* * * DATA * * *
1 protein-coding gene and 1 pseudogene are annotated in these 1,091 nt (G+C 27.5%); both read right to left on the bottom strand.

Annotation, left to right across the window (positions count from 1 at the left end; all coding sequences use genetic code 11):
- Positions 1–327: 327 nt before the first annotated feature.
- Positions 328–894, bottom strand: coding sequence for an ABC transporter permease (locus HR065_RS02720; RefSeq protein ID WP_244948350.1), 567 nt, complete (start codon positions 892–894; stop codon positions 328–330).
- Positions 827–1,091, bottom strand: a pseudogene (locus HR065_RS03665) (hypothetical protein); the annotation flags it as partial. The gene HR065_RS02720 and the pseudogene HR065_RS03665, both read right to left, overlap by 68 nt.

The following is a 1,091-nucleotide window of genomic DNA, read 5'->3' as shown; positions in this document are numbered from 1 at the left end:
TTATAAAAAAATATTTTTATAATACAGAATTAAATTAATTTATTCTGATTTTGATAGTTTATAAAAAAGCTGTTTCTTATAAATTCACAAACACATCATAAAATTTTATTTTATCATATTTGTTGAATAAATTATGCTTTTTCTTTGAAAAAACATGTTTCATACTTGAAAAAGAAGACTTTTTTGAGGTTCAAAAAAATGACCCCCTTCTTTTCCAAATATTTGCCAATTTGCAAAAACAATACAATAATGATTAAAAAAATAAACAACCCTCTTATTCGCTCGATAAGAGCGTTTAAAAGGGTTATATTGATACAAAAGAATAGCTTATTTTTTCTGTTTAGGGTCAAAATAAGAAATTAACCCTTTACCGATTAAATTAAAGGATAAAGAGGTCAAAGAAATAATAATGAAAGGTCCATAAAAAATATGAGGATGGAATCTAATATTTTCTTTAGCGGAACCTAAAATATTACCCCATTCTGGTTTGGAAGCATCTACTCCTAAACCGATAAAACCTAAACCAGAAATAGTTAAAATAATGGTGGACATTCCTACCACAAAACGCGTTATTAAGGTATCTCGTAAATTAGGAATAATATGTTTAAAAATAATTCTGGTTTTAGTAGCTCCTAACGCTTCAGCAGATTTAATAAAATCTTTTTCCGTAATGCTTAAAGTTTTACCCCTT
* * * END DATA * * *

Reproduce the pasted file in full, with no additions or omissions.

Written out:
1 protein-coding gene and 1 pseudogene are annotated in these 1,091 nt (G+C 27.5%); both read right to left on the bottom strand.

Annotation, left to right across the window (positions count from 1 at the left end; all coding sequences use genetic code 11):
- Positions 1–327: 327 nt before the first annotated feature.
- Positions 328–894, bottom strand: coding sequence for an ABC transporter permease (locus HR065_RS02720; RefSeq protein ID WP_244948350.1), 567 nt, complete (start codon positions 892–894; stop codon positions 328–330).
- Positions 827–1,091, bottom strand: a pseudogene (locus HR065_RS03665) (hypothetical protein); the annotation flags it as partial. The gene HR065_RS02720 and the pseudogene HR065_RS03665, both read right to left, overlap by 68 nt.

The following is a 1,091-nucleotide window of genomic DNA, read 5'->3' as shown; positions in this document are numbered from 1 at the left end:
TTATAAAAAAATATTTTTATAATACAGAATTAAATTAATTTATTCTGATTTTGATAGTTTATAAAAAAGCTGTTTCTTATAAATTCACAAACACATCATAAAATTTTATTTTATCATATTTGTTGAATAAATTATGCTTTTTCTTTGAAAAAACATGTTTCATACTTGAAAAAGAAGACTTTTTTGAGGTTCAAAAAAATGACCCCCTTCTTTTCCAAATATTTGCCAATTTGCAAAAACAATACAATAATGATTAAAAAAATAAACAACCCTCTTATTCGCTCGATAAGAGCGTTTAAAAGGGTTATATTGATACAAAAGAATAGCTTATTTTTTCTGTTTAGGGTCAAAATAAGAAATTAACCCTTTACCGATTAAATTAAAGGATAAAGAGGTCAAAGAAATAATAATGAAAGGTCCATAAAAAATATGAGGATGGAATCTAATATTTTCTTTAGCGGAACCTAAAATATTACCCCATTCTGGTTTGGAAGCATCTACTCCTAAACCGATAAAACCTAAACCAGAAATAGTTAAAATAATGGTGGACATTCCTACCACAAAACGCGTTATTAAGGTATCTCGTAAATTAGGAATAATATGTTTAAAAATAATTCTGGTTTTAGTAGCTCCTAACGCTTCAGCAGATTTAATAAAATCTTTTTCCGTAATGCTTAAAGTTTTACCCCTT